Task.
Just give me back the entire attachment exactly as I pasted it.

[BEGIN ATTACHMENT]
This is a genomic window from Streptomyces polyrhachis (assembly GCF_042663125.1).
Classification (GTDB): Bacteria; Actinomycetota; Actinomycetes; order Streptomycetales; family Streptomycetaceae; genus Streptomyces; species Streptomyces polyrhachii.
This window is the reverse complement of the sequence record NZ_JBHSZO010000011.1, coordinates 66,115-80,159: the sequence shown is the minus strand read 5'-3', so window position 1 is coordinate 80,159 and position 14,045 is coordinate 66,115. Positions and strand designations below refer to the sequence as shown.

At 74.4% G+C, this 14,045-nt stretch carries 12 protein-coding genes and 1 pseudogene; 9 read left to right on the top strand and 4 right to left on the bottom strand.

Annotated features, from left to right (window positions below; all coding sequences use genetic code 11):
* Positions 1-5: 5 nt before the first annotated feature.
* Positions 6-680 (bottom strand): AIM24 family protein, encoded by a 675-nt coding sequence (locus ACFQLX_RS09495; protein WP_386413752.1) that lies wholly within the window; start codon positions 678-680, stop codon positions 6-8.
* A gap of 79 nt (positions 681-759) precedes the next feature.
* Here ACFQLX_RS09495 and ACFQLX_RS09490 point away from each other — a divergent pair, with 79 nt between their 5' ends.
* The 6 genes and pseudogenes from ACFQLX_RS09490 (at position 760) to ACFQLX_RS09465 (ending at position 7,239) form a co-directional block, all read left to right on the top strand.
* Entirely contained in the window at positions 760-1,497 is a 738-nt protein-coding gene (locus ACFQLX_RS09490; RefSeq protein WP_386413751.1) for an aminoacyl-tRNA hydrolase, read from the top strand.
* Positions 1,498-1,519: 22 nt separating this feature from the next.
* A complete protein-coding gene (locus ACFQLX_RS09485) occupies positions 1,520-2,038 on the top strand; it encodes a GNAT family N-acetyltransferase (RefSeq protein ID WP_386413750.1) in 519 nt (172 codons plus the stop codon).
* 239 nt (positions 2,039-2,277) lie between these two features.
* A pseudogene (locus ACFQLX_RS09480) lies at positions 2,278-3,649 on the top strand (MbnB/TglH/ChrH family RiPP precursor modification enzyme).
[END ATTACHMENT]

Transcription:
This is a genomic window from Streptomyces polyrhachis (assembly GCF_042663125.1).
Classification (GTDB): Bacteria; Actinomycetota; Actinomycetes; order Streptomycetales; family Streptomycetaceae; genus Streptomyces; species Streptomyces polyrhachii.
This window is the reverse complement of the sequence record NZ_JBHSZO010000011.1, coordinates 66,115-80,159: the sequence shown is the minus strand read 5'-3', so window position 1 is coordinate 80,159 and position 14,045 is coordinate 66,115. Positions and strand designations below refer to the sequence as shown.

At 74.4% G+C, this 14,045-nt stretch carries 12 protein-coding genes and 1 pseudogene; 9 read left to right on the top strand and 4 right to left on the bottom strand.

Annotated features, from left to right (window positions below; all coding sequences use genetic code 11):
* Positions 1-5: 5 nt before the first annotated feature.
* Positions 6-680 (bottom strand): AIM24 family protein, encoded by a 675-nt coding sequence (locus ACFQLX_RS09495; protein WP_386413752.1) that lies wholly within the window; start codon positions 678-680, stop codon positions 6-8.
* A gap of 79 nt (positions 681-759) precedes the next feature.
* Here ACFQLX_RS09495 and ACFQLX_RS09490 point away from each other — a divergent pair, with 79 nt between their 5' ends.
* The 6 genes and pseudogenes from ACFQLX_RS09490 (at position 760) to ACFQLX_RS09465 (ending at position 7,239) form a co-directional block, all read left to right on the top strand.
* Entirely contained in the window at positions 760-1,497 is a 738-nt protein-coding gene (locus ACFQLX_RS09490; RefSeq protein WP_386413751.1) for an aminoacyl-tRNA hydrolase, read from the top strand.
* Positions 1,498-1,519: 22 nt separating this feature from the next.
* A complete protein-coding gene (locus ACFQLX_RS09485) occupies positions 1,520-2,038 on the top strand; it encodes a GNAT family N-acetyltransferase (RefSeq protein ID WP_386413750.1) in 519 nt (172 codons plus the stop codon).
* 239 nt (positions 2,039-2,277) lie between these two features.
* A pseudogene (locus ACFQLX_RS09480) lies at positions 2,278-3,649 on the top strand (MbnB/TglH/ChrH family RiPP precursor modification enzyme).